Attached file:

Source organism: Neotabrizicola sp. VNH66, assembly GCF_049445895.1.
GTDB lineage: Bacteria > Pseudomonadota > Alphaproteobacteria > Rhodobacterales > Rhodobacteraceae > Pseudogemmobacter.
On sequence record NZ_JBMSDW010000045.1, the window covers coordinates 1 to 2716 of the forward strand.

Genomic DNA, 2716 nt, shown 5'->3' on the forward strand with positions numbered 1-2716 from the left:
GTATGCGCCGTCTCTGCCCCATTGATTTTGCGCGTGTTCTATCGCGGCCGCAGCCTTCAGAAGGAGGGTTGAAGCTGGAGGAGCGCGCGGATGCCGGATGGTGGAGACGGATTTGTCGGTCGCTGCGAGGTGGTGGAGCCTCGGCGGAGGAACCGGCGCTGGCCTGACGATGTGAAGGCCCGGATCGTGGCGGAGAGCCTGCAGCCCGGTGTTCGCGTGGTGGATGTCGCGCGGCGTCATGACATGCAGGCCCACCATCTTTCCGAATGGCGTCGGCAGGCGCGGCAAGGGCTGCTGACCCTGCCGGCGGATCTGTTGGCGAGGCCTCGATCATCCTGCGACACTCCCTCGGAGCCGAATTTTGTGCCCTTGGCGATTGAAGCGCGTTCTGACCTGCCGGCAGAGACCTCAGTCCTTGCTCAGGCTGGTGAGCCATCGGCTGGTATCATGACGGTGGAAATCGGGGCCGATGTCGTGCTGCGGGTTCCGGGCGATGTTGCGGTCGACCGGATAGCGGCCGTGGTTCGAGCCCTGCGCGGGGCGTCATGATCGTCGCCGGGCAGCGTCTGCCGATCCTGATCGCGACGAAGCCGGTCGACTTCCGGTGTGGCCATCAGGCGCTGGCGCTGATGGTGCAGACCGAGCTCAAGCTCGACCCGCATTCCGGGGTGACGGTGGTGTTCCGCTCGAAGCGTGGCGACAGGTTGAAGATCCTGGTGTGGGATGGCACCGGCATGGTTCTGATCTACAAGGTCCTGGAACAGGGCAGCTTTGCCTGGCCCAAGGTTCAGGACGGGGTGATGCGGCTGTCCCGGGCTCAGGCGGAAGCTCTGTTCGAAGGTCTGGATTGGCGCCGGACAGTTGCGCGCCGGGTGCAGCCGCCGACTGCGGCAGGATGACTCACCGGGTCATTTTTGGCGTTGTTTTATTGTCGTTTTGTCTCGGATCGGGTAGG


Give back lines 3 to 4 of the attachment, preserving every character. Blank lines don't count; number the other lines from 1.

On sequence record NZ_JBMSDW010000045.1, the window covers coordinates 1 to 2716 of the forward strand.

Genomic DNA, 2716 nt, shown 5'->3' on the forward strand with positions numbered 1-2716 from the left: